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Rust on Simple Carbon Steel


Gold Member
Oct 4, 1998
I can make a good deal on neck knife made out of 5160 steel and am curious as to what means I would have to go to keep it from rusting. It would primarily be carried in my pocket, so skin contact wouldn't be constant, but it is bare handled so there would be some skin contact. Would Tuf-Cloth be sufficient protection, or am I going to have to resort to something else?
Cheaper options would be a baked-on laquer or enamel coating. You might be able to find a shop in your area that does electroplating or hard chroming. There are always ads for plating or metal coating businesses in the gun mags if there are no shops in your area.
Or, call Smoky Mountain Knife Works (www.smkwknife.com) and get one of their $2.99 rust erasers. They are amazing.
Carbon steels do not instantly turn to a lump of rust. Oil it and wash and dry it before you put it up for the night and you'll do fine. Even if you take it into salt water for a reasonably long swim, it'll be fine if you clean it up right away.

Remember, there are swrods found in the rivers and bogs of England, and likely elsewhere, that have been underwater for centuries. Sure, they're rusty, and they wouldn't be my first choice in a fight, but they're more there than rusted. And they were as simple a carbon steel as it gets. A few actualy DO get dredged up in servicable condition, provided you repair the hilt. Don't forget all the carbon steel gun barrels the Army uses that hold up just fine under field conditions with minimal maintainance.

Stainless steel is great, you know I love it, but the prejudice against carbon steel is unwarranted. 1095 is still one of my favorites. I think these prejudices are the outgrowth of the "tactical" mindset. Too many people who will never put there knives through hard use latch on to whatever the new wondersteel is and say the rest is trash. Which is fine. Collectors and enthusiasts have as much right to life as I, but it's to the point where it's just a trend thing. I equate it to the Spice Girl phenomenon.
I did not mean to come across as prejudiced agaist simple carbon steels; I happen to like their qualities such as toughness, edge holding, and ease of sharpening. These are qualities that are difficult to get together in the same stainless steel.

My main concern was what would be necessary to keep a bare handled neck knife relatively corrosion free.

I have never owned a knife made from 5160, though I hear that it is a great steel. Maybe someone could tell me how corrosion prone it is compared to 1095, which I do have experience with.
I agree with the4th.....maybe you could coat the blade with some sort of semi-permanent protective substance.


theres this stuff called boelube...i think.. i have some out in my shop...made by boeing, it is a thin oily substance when sprayed on but evaporates off leaving a waxy corrorsion proof film.....dont know where to get it though...i bought a case of it about 12 years ago.....sorry....
Archie, wasn't trying to say you're prejudiced. You ARE considering carbon steel. I was speaking in the broader, more impersonal sense.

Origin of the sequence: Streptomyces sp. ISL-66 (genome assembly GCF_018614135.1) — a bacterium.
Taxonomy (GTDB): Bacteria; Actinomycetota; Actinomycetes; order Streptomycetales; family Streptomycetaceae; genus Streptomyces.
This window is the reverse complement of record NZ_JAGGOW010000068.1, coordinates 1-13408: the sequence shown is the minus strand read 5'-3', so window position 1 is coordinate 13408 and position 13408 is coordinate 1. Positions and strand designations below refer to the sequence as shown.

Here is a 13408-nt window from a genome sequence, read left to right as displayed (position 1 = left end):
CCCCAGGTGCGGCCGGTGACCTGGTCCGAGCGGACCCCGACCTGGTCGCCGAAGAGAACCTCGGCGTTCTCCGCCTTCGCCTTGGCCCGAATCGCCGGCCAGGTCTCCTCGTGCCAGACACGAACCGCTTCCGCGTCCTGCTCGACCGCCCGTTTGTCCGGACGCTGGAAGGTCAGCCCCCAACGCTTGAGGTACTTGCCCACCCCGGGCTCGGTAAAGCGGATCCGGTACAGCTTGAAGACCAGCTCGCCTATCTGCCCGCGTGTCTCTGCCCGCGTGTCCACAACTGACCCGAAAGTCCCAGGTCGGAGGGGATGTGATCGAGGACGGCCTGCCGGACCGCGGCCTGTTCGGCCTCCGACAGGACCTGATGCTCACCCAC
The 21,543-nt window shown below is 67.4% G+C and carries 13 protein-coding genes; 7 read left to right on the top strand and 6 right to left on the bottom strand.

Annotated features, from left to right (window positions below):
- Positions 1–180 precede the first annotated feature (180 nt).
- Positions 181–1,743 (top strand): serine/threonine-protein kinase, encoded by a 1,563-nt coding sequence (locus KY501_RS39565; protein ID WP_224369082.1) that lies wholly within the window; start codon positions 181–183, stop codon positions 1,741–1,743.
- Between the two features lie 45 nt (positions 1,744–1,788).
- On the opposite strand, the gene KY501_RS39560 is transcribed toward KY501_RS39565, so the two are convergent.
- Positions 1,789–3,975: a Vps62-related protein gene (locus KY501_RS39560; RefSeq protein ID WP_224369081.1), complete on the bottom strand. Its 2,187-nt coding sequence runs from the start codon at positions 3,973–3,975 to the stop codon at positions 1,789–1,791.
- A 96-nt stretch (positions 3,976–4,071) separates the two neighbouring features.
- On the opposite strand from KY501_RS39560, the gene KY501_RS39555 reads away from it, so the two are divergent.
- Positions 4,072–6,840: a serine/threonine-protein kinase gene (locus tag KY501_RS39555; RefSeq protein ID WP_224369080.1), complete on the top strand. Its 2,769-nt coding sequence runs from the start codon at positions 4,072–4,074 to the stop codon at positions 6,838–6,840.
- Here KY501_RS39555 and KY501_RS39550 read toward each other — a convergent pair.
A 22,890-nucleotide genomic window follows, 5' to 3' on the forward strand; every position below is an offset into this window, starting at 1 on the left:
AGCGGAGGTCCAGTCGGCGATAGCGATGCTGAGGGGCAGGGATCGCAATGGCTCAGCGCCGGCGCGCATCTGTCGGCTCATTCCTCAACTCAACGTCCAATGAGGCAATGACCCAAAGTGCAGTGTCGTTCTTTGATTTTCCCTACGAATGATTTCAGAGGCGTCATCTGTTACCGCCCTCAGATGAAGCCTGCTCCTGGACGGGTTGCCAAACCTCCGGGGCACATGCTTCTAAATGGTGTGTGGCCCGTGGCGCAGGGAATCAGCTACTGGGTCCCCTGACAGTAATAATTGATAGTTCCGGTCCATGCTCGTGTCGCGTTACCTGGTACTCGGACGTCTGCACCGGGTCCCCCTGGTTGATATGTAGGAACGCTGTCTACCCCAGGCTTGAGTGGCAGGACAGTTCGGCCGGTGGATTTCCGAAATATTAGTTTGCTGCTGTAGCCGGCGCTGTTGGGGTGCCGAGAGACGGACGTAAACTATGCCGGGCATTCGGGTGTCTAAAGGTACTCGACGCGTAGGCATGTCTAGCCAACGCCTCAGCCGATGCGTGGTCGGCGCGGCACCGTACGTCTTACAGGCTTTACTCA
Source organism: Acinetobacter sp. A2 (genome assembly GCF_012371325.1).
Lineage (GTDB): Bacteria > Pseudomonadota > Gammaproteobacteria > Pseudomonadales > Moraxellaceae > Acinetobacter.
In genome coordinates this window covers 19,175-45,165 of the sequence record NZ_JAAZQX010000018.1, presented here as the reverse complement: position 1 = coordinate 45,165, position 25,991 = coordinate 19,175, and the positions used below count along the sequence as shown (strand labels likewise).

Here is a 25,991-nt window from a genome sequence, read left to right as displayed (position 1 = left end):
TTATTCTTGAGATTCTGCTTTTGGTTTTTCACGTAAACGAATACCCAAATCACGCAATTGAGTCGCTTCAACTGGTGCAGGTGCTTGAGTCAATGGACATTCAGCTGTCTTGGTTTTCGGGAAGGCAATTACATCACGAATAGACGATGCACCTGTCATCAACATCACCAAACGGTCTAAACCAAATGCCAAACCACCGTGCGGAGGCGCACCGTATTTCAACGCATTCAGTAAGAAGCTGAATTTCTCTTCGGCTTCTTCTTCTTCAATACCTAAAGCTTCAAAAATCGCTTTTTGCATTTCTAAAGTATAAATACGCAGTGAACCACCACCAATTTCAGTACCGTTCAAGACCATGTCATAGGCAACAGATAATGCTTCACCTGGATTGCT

How does 5160 stack up against 1095 in ragards to rust? Well, there may be a difference, but you'll never notice it. Blade coatings help, but they aren't panacea. I would still reccomend reasonable maintainence. Heck, I like coatings just for asthetics. Stainless steels are perfectly workable, and in a knife as small as a neckknife, there won't be much difference between stainless or carbon except for the rust, which needn't be a big problem anyway.

Another dirty secret of the tactical knife industry is that most good cutlery steels aren't too dissimilar in their performance, at least in ways you'll notice. Yeah, there are some wild alloys that are the exception to the rule, or the obvious difference between stainless and carbon.

But the fact is, most cutlery grade steels are perfectly suitable, hence their status as cutlery grade. The deciding factors should be wether or not the thing is the shape you want, wether the price is right, and if you really want the piece. This assumes decent construction/temper, of course.

[This message has been edited by Snickersnee (edited 28 May 1999).]
I too, got caught up in the wondersteel of the month craze for a while. Gotta get this one, no wait, now this one and so on...

The fact of the matter is that there is no perfect steel. Oh I like 440 V and BG 42 and such but let's face it they aren't perfect.

Snickersnee made some excellent points so I won't ramble on, but to say, I love my Carbon V Recon Scout, and thought it is a bit higher maintenance, I will keep and use it.

Happy hunting y'all.....

God bless!

Romans 10:9-10

"Military" Fans Unite!!

Best advice i have to give is to coat the blade with a light coat of oil then wipe it off. Before you put it away inspect the blade quickly for rust spots. If your like me i just polish the blade real quick with flitz every once in a while and give it a light coat of break free. this should keep that knife from rusting in most circumstances. Just make sure that if you use oil as a protectant that you wipe it off. it will leave a thin film and it wont stain your cloths or be too oily for use.

That tuf cloth should provide adequate protection. ive never used one but now i think ill get one next time i get the chance. I still think that occasionally polishing the blade with flitz or a similar polish then protecting the blade is the best way to go.

[This message has been edited by yoda4561 (edited 29 May 1999).]